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Staying the Course in the Fight Against AIDS

 

by Richard M. Doerflinger

April 4, 2008

Good news from Washington D.C. is rare enough that any victory for statesmanship and common sense should receive attention. The approval of a bill to reauthorize PEPFAR (the President's Emergency Plan for AIDS Relief) by the House of Representatives on April 2 is a good example.

In February I wrote a column expressing alarm about some features of a draft bill. Population control advocates had rewritten the program to promote family planning and "reproductive health" as a priority in fighting HIV/AIDS, malaria and tuberculosis in Africa and other developing nations. I wrote then: "A program for preventing the next generation of Africans from getting AIDS could become a program for preventing the next generation of Africans."

However, objections by Catholics and others raised awareness in Congress about this ideological takeover, and wiser heads prevailed. The final bill reported by the House Foreign Affairs Committee, the product of negotiations among the White House and Republicans and Democrats on the committee, preserves many life-saving and morally sound features that made this program so effective in its first five years. The bipartisan nature of this bill is reflected in the lopsided House vote to approve it, 308 to 116.

Abstinence and fidelity are recognized as important prevention methods in the House bill; protection for Catholic and other agencies with conscientious objections to some methods is retained and strengthened; and some new features, such as provisions for nutrition assistance and better training of health care workers, are most welcome. All references to the misleading code word "reproductive health" are gone.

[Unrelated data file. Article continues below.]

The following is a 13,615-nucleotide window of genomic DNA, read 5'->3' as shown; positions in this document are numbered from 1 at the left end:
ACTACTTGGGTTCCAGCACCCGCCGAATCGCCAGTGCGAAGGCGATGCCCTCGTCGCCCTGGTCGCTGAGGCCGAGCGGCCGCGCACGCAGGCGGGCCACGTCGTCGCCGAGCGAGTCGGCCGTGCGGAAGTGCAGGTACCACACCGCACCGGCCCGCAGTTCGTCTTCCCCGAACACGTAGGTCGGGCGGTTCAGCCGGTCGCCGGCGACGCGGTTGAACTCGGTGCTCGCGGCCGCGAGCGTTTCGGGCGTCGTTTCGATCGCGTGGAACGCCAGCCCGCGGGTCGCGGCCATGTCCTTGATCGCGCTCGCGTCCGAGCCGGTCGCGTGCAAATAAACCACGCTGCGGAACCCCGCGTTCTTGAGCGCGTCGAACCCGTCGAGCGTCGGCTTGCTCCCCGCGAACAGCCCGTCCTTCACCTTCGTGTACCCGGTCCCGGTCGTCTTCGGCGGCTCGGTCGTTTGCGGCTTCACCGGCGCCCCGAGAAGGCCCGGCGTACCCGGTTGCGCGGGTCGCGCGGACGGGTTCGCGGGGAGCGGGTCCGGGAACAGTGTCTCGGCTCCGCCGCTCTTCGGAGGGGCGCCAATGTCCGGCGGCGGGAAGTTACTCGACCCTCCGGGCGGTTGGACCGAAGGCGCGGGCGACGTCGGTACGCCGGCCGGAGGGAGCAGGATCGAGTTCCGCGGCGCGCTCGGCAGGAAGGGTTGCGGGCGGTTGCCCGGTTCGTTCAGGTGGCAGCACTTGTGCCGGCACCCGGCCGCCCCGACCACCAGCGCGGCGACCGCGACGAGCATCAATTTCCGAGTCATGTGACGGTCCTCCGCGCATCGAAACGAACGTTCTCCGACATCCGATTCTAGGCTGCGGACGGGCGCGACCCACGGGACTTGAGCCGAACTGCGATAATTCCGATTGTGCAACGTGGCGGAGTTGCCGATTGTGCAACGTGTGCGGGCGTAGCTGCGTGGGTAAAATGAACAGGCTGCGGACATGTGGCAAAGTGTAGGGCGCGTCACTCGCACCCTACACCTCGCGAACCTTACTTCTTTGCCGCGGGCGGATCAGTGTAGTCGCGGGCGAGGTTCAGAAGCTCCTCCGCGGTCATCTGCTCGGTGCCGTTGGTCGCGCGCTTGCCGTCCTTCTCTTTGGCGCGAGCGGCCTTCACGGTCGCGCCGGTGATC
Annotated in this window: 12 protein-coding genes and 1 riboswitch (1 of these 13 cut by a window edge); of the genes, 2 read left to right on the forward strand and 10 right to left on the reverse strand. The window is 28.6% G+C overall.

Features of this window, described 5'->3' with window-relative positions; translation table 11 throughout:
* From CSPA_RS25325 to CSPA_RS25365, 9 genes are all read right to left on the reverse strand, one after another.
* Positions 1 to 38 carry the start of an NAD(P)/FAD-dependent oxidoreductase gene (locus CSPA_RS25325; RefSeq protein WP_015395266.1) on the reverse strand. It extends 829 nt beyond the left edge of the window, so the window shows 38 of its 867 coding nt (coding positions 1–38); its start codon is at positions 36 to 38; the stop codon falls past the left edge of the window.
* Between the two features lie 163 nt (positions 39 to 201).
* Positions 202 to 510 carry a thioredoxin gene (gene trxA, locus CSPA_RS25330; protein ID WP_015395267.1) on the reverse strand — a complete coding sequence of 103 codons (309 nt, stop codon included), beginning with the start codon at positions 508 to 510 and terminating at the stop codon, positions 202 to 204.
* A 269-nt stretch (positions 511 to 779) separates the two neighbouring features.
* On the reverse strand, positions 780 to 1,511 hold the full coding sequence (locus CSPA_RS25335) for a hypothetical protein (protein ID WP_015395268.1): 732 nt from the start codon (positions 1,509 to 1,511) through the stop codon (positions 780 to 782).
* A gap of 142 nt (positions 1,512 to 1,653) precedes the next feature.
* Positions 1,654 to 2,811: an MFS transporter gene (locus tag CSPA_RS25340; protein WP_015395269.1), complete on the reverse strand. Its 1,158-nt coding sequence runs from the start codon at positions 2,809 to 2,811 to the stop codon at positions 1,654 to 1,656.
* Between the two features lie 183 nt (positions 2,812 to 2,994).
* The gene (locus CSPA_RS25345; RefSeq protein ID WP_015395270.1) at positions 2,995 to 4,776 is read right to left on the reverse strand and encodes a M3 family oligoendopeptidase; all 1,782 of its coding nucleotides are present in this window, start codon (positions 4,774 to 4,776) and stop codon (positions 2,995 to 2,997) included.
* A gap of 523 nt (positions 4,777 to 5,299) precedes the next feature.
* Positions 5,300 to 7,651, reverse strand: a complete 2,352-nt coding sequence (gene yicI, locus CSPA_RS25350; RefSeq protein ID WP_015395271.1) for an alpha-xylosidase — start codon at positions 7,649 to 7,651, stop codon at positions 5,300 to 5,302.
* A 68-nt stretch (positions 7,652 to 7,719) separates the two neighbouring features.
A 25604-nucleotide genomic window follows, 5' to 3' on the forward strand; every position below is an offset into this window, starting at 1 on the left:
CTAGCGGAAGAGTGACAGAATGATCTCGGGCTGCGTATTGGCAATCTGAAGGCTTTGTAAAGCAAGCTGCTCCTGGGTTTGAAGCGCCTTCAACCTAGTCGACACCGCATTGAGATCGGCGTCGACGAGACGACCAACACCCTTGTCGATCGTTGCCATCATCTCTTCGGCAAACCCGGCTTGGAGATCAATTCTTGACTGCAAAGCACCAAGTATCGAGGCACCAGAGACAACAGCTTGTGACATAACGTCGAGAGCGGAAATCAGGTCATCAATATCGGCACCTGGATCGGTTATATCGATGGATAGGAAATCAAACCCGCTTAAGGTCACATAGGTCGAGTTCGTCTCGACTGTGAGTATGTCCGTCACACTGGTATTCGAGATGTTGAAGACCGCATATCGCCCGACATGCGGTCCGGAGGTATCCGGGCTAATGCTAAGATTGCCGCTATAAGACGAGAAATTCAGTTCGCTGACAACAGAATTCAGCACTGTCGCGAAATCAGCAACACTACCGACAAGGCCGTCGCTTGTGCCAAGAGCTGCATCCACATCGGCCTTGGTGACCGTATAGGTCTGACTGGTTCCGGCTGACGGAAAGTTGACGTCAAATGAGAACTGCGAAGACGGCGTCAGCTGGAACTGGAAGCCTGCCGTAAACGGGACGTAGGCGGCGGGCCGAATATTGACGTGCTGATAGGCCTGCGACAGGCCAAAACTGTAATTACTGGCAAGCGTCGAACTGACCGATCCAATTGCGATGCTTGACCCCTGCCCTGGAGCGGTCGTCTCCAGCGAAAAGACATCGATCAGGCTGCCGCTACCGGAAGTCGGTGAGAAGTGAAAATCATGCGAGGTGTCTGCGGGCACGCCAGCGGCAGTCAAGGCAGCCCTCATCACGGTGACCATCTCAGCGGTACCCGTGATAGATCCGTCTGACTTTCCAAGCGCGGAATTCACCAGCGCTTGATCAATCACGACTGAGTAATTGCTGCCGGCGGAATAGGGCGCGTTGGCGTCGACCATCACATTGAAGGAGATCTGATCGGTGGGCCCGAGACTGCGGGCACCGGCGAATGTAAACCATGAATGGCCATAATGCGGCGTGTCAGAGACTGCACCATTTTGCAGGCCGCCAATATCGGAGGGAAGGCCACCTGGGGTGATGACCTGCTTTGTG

The House bill now mentions family planning only to say that HIV services should be available to clients of "family planning programs supported by the U.S. government." This compromise language is very different from earlier language urging PEPFAR to promote family planning services to people who want HIV/AIDS assistance. And the phrase "supported by the U.S. government" means that the AIDS program will not link with programs that violate U.S. policies against abortion as family planning or the coercion of women. An amendment to delete this important phrase, supported by family planning groups, was not allowed a vote on the House floor. A parallel reauthorization bill pending in the Senate does not mention "family planning" at all.

Some problems and disagreements remain. For example, the original program's allocation of 33% of prevention funds for abstinence programs has been replaced by a much weaker and vaguer provision that cries out for clarification.

One sign of hope is a floor speech by Foreign Affairs committee chairman Howard Berman before the House vote. He praised members of both parties on his committee for their efforts, and said each had learned from the other: Republicans were persuaded of the need for a well-funded program to combat AIDS in the Third World, and Democrats were persuaded that abstinence programs and faith-based organizations are an important part of the solution. If those insights are fully reflected in the final legislation, we will have a renewed and expanded humanitarian program for the suffering people of Africa that President Bush and Congress can be proud of.


 



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